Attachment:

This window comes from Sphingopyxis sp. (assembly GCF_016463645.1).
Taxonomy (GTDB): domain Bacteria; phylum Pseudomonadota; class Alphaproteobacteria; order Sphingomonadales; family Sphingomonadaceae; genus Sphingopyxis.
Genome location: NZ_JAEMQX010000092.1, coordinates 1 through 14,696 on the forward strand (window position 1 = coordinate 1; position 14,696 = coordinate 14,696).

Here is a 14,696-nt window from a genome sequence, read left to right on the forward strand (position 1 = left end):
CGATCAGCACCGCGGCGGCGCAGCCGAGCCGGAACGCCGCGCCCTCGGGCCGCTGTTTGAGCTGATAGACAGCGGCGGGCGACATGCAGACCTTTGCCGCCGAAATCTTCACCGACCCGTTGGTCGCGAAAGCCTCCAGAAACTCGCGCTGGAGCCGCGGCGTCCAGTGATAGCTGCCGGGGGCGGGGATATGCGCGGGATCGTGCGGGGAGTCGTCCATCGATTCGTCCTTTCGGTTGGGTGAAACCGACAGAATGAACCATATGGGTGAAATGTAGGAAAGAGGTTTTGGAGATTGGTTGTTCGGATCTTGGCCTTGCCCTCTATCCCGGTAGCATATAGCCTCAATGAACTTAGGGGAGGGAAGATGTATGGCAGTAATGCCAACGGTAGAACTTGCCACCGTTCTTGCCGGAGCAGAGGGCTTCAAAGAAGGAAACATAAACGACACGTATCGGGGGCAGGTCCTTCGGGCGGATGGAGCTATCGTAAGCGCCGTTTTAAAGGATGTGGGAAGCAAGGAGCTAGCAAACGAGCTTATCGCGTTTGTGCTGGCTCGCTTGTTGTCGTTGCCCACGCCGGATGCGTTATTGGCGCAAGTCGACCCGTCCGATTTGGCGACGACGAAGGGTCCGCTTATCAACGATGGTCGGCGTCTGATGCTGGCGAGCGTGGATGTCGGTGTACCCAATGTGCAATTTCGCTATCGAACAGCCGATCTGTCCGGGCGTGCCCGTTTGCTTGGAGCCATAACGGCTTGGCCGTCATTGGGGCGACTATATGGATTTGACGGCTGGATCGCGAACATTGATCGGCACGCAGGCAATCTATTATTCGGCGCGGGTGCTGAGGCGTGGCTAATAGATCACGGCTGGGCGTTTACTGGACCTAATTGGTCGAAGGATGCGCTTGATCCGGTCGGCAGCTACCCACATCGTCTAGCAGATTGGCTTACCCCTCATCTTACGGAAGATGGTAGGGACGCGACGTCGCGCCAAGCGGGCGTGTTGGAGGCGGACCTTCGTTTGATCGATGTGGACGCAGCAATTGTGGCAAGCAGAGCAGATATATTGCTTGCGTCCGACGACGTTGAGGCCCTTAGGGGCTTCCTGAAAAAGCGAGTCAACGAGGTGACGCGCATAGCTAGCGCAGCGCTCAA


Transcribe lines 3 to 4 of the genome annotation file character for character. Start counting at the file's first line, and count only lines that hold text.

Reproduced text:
Genome location: NZ_JAEMQX010000092.1, coordinates 1 through 14,696 on the forward strand (window position 1 = coordinate 1; position 14,696 = coordinate 14,696).

Here is a 14,696-nt window from a genome sequence, read left to right on the forward strand (position 1 = left end):